3 832 deaths in Gauteng hospitals were largely avoidable, DA claims

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A total of 3 832 patients died last year in Gauteng public hospitals as a result of 10 741 serious adverse events (SAEs), which largely arise from avoidable medical negligence.

This information was disclosed by Gauteng Health MEC Bandile Masuku in a written reply to DA Gauteng health spokesperson Jack Bloom’s questions in the Gauteng legislature.

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An SAE is defined as an event that results in unintended harm to the patient by an act of commission or omission rather than by the underlying disease or condition of the patient.

According to Bloom, hospitals with the most recorded SAEs were:

– Chris Hani Baragwanath Hospital: 1 763;

– Steve Biko Hospital: 893;

– George Mukhari Hospital: 766;

– Charlotte Maxeke Johannesburg Hospital: 722;

– Helen Joseph Hospital 644;

– Thelle Mogoerane Hospital: 625;

– Tembisa Hospital: 517;

– Sebokeng Hospital: 511;

– Weskoppies Hospital: 504;

– Kopanong Hospital: 415;

– Bertha Gxowa Hospital: 409;

– Tambo Memorial Hospital: 393;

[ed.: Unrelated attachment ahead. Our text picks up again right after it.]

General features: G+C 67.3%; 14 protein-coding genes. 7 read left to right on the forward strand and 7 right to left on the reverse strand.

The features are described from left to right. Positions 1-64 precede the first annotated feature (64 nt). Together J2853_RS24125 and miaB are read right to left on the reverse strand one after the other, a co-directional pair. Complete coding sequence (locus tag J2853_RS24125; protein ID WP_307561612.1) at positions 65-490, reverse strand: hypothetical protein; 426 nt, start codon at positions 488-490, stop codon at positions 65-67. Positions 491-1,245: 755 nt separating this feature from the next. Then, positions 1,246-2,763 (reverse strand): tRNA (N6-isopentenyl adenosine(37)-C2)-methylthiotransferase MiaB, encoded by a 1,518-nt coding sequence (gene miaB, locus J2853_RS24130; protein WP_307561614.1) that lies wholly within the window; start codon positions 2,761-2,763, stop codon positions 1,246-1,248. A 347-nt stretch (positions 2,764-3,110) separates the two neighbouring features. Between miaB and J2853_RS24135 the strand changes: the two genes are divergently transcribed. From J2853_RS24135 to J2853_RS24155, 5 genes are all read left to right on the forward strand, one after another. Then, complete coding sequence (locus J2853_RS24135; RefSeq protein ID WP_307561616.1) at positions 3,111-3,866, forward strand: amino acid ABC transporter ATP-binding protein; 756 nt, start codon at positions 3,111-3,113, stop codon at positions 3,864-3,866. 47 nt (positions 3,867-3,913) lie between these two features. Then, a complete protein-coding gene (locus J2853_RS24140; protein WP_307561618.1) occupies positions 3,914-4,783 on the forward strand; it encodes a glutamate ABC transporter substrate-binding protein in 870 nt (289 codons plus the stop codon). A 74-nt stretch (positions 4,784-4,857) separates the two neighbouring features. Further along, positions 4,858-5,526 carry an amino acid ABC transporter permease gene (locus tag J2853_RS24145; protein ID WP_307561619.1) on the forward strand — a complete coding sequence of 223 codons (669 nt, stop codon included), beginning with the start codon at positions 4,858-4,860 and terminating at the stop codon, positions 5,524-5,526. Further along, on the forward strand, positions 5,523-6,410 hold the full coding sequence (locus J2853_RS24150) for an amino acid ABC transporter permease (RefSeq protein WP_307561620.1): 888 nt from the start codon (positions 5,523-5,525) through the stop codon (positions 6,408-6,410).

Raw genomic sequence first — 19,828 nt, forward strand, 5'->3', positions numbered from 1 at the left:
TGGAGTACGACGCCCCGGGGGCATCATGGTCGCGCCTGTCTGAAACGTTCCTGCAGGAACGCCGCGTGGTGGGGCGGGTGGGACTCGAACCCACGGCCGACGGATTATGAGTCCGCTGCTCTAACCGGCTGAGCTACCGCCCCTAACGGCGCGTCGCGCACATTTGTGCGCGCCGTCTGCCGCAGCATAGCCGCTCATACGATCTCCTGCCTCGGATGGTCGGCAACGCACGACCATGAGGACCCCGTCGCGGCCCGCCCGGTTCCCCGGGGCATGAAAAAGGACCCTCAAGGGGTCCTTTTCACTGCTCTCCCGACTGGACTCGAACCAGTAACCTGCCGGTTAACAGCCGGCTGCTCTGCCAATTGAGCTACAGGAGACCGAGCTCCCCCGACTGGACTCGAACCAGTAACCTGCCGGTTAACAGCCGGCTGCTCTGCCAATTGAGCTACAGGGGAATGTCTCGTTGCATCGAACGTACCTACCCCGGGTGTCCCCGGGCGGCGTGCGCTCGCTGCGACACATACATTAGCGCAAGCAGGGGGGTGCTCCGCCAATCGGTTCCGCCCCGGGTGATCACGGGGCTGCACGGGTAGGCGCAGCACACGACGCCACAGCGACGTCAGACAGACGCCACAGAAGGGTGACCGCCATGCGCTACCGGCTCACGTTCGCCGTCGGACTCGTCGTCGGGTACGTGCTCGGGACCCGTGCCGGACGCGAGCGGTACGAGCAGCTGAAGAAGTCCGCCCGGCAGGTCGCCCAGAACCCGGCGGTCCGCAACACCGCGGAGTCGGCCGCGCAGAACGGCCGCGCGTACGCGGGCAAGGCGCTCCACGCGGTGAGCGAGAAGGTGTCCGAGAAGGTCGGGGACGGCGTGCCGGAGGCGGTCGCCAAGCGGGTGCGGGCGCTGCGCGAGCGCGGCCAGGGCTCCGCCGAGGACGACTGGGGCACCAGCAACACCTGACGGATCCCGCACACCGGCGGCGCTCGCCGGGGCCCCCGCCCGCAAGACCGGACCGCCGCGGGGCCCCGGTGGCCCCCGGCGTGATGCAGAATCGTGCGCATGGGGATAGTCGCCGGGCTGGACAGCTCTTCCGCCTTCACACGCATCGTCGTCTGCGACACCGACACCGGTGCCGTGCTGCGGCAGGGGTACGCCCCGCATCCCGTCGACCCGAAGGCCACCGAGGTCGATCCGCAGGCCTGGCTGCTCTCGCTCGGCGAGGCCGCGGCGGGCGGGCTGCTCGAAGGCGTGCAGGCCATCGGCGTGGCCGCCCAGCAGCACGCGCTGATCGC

– Rahima Moosa Hospital: 385;

– Kalafong Hospital: 345;

– Leratong Hospital: 323.

“I am most concerned by the 2 307 recorded deaths of newborn babies and 238 maternal deaths,” Bloom said on Wednesday. 

“There were also 866 septic Caesarean sections and 1 148 cases of hypoxic-ischemic encephalopathy which causes brain damage to children deprived of oxygen.”

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Another indication of poor care, according to Bloom, is the 1 052 cases of hospital-acquired pressure sores which are reported as SAEs “as they have direct impact on the patient’s average length of stay in hospital, increase cost of treatment and may lead to body disfigurement”.

Bloom said despite the high number of SAEs, only 77 cases were referred for disciplinary action.

“These figures are highly disturbing. They highlight severe management problems in public hospitals and lack of consequence for medical mistakes which leads to court cases and huge payouts that drain the health budget.

“This is further evidence of public sector incompetence that would doom the proposed National Health Insurance (NHI) which is administratively very complex,” Bloom said. 

Despite several attempts, Gauteng health department spokesperson Kwara Kekana could not be reached for comment on Wednesday morning.





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